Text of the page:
By no means is it a question of “good use of public resources”. Vaccine patentability has meant riskier and less resilient developments to new variants, using less production capacity than available, and making vaccination almost impossible in the regions of financially weaker states. All in all: hundreds of thousands of avoidable deaths and paved the way for the disease to develop more aggressive variants.

Read also: Intellectual Property and the pandemic, February 9

The monstrous development of “intellectual property” is characteristic of decadent modes of production, all of which exacerbate their characteristic forms of property in an attempt at final entrenchment.

But in this case the costs were too obvious not to be questioned. Thanks to patents on vaccines, pharmaceutical companies only produce in a few countries and entire continents are out of stock. To patents, originally intended to ensure the diffusion of innovations, we owe the “absolutely unacceptable ” vaccination rates in semi-colonial countries, according to the World Bank, which would make it completely impossible to stop the spread of the disease, the mass slaughter and the emergence of new variants, according to the UN and the WHO.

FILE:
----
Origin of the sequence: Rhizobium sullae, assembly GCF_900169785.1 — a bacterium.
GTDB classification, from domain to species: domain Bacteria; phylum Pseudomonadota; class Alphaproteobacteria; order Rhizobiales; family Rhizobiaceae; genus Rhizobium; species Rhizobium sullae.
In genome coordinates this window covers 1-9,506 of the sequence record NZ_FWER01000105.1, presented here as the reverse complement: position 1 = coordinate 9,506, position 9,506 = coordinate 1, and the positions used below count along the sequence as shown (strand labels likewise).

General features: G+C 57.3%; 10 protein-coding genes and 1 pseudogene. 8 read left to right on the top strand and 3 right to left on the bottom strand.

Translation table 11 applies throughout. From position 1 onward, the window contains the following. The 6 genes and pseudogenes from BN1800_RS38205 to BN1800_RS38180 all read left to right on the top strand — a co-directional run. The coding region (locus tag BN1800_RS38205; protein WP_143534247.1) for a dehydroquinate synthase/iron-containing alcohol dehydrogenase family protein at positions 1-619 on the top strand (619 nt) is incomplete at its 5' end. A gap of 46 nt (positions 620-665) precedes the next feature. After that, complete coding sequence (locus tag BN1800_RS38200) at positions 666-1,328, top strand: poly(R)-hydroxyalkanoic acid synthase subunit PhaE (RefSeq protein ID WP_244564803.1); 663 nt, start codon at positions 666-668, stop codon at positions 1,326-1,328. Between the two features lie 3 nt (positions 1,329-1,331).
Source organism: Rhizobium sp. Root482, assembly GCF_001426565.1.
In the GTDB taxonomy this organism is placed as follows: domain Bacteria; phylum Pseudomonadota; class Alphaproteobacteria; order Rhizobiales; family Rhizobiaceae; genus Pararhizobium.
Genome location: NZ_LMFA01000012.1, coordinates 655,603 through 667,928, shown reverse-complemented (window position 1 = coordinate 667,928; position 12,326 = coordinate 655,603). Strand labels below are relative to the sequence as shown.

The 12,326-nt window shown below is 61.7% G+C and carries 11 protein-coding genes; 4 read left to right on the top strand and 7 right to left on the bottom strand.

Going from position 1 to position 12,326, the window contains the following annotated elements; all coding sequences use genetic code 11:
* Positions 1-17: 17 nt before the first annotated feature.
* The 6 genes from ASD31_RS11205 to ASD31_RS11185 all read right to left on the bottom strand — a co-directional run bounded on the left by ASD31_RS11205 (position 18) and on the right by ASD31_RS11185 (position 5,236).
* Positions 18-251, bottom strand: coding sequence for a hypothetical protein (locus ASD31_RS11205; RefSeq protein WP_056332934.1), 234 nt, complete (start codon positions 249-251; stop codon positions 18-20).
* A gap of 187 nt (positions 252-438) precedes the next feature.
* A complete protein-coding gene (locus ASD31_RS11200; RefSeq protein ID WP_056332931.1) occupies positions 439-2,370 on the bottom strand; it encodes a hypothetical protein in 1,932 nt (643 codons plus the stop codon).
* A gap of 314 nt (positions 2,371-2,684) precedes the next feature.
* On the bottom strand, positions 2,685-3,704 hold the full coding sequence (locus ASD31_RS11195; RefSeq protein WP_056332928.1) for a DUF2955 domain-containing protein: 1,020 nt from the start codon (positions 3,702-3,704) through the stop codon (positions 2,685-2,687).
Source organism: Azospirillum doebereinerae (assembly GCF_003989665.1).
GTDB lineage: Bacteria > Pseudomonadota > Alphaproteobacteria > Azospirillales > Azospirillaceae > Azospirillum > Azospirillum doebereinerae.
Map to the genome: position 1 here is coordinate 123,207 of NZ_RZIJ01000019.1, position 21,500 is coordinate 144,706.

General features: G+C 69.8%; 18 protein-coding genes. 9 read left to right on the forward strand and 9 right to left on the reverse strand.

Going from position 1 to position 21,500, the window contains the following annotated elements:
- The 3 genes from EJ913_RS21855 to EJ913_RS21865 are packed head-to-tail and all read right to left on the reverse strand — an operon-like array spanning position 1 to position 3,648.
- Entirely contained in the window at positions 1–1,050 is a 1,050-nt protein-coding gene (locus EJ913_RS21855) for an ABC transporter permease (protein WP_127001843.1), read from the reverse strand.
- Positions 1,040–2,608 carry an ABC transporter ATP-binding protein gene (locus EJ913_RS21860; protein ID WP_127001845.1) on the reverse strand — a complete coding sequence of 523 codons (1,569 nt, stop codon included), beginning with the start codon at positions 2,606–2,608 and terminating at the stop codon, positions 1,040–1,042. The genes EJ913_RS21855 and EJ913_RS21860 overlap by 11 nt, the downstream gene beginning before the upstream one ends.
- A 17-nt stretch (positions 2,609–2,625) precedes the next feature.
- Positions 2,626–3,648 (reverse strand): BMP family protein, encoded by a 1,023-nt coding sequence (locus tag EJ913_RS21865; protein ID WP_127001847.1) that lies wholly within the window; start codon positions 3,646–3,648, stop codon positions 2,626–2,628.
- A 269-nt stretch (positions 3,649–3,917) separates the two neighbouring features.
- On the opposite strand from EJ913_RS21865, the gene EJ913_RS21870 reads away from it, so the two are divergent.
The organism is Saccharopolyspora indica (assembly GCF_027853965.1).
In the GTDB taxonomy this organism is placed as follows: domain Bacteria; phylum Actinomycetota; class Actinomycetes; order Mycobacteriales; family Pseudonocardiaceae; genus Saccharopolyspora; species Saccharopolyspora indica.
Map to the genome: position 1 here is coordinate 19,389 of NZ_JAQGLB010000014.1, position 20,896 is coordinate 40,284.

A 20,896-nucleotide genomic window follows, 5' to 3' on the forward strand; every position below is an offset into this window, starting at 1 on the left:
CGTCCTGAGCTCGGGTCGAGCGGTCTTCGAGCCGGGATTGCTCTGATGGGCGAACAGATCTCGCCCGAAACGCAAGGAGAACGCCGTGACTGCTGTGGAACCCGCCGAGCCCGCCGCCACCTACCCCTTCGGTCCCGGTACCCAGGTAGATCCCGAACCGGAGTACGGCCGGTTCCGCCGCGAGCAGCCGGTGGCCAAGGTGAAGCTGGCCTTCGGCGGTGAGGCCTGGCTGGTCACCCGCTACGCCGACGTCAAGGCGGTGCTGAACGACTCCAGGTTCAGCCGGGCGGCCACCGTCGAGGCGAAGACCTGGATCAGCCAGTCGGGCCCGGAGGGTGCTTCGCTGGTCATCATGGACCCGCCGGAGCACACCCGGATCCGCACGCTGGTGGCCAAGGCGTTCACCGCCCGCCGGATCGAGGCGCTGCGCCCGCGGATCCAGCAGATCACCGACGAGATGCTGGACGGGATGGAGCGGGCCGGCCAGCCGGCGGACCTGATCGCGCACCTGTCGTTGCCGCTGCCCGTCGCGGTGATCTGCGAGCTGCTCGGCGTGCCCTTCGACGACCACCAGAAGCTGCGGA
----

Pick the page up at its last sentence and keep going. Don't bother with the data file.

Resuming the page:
When the debate eventually broke out, under pressure from Biden and the US, it also came under the same objectives: it was not about saving lives or ensuring incentives for production, but about who would attract and place profitable capital in countries with weaker national capitals.

The US saw an opportunity to bring massive capital to the peripheral states in order to expand its industry and regain influence over governments – as China and Russia were also trying to do, with worse products. Needless to say, Germany and with it the EU and industry itself fought tooth and nail and the “debate” died down as soon as the global propaganda showed the “good heart” of the US president.

Read also: Covid vaccine patent waiver: Biden vs EU, May 7

The Covid vaccine development and production model that the industry – and the states – had in mind and secured during 2021 is the same as that of insulin: a global monopoly that the WHO itself has described as a “catastrophic moral failure”.

A monopoly that, in due course, will give up on the race against variants if it does not see extraordinary profitability, as it has already done with antibiotics in the race against bacterial infections.